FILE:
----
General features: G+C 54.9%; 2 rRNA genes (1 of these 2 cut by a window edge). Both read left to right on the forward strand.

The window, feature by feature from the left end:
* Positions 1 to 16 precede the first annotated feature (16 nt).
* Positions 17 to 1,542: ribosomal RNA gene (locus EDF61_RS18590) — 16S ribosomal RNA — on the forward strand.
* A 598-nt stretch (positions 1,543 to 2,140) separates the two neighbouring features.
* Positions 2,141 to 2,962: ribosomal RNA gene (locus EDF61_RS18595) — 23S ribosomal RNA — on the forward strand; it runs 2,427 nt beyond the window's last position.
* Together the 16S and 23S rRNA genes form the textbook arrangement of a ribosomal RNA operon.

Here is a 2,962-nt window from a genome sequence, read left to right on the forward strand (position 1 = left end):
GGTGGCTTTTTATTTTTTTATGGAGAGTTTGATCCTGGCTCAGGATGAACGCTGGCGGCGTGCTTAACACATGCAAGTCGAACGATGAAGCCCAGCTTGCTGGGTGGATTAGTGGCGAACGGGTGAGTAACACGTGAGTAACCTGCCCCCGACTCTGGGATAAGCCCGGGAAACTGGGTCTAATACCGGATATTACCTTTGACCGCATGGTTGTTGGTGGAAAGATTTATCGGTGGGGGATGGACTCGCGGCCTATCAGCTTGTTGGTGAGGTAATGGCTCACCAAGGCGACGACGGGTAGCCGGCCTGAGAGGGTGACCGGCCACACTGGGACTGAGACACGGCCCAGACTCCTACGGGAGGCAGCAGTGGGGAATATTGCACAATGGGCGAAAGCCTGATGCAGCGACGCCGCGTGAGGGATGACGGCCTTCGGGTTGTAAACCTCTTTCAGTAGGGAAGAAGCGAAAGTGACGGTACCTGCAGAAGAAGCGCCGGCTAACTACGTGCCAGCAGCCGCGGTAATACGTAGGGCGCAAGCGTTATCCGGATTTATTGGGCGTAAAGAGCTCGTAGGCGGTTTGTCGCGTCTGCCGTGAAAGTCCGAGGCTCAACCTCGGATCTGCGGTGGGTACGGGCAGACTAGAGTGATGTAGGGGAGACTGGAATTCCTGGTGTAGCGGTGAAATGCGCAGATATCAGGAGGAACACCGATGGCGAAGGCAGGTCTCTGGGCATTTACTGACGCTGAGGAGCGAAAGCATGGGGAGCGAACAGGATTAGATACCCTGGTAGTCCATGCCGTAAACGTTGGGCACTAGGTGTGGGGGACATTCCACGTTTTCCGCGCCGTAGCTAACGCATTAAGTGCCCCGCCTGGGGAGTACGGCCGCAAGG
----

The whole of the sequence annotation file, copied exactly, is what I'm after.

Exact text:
General features: G+C 54.9%; 2 rRNA genes (1 of these 2 cut by a window edge). Both read left to right on the forward strand.

The window, feature by feature from the left end:
* Positions 1 to 16 precede the first annotated feature (16 nt).
* Positions 17 to 1,542: ribosomal RNA gene (locus EDF61_RS18590) — 16S ribosomal RNA — on the forward strand.
* A 598-nt stretch (positions 1,543 to 2,140) separates the two neighbouring features.
* Positions 2,141 to 2,962: ribosomal RNA gene (locus EDF61_RS18595) — 23S ribosomal RNA — on the forward strand; it runs 2,427 nt beyond the window's last position.
* Together the 16S and 23S rRNA genes form the textbook arrangement of a ribosomal RNA operon.

Here is a 2,962-nt window from a genome sequence, read left to right on the forward strand (position 1 = left end):
GGTGGCTTTTTATTTTTTTATGGAGAGTTTGATCCTGGCTCAGGATGAACGCTGGCGGCGTGCTTAACACATGCAAGTCGAACGATGAAGCCCAGCTTGCTGGGTGGATTAGTGGCGAACGGGTGAGTAACACGTGAGTAACCTGCCCCCGACTCTGGGATAAGCCCGGGAAACTGGGTCTAATACCGGATATTACCTTTGACCGCATGGTTGTTGGTGGAAAGATTTATCGGTGGGGGATGGACTCGCGGCCTATCAGCTTGTTGGTGAGGTAATGGCTCACCAAGGCGACGACGGGTAGCCGGCCTGAGAGGGTGACCGGCCACACTGGGACTGAGACACGGCCCAGACTCCTACGGGAGGCAGCAGTGGGGAATATTGCACAATGGGCGAAAGCCTGATGCAGCGACGCCGCGTGAGGGATGACGGCCTTCGGGTTGTAAACCTCTTTCAGTAGGGAAGAAGCGAAAGTGACGGTACCTGCAGAAGAAGCGCCGGCTAACTACGTGCCAGCAGCCGCGGTAATACGTAGGGCGCAAGCGTTATCCGGATTTATTGGGCGTAAAGAGCTCGTAGGCGGTTTGTCGCGTCTGCCGTGAAAGTCCGAGGCTCAACCTCGGATCTGCGGTGGGTACGGGCAGACTAGAGTGATGTAGGGGAGACTGGAATTCCTGGTGTAGCGGTGAAATGCGCAGATATCAGGAGGAACACCGATGGCGAAGGCAGGTCTCTGGGCATTTACTGACGCTGAGGAGCGAAAGCATGGGGAGCGAACAGGATTAGATACCCTGGTAGTCCATGCCGTAAACGTTGGGCACTAGGTGTGGGGGACATTCCACGTTTTCCGCGCCGTAGCTAACGCATTAAGTGCCCCGCCTGGGGAGTACGGCCGCAAGG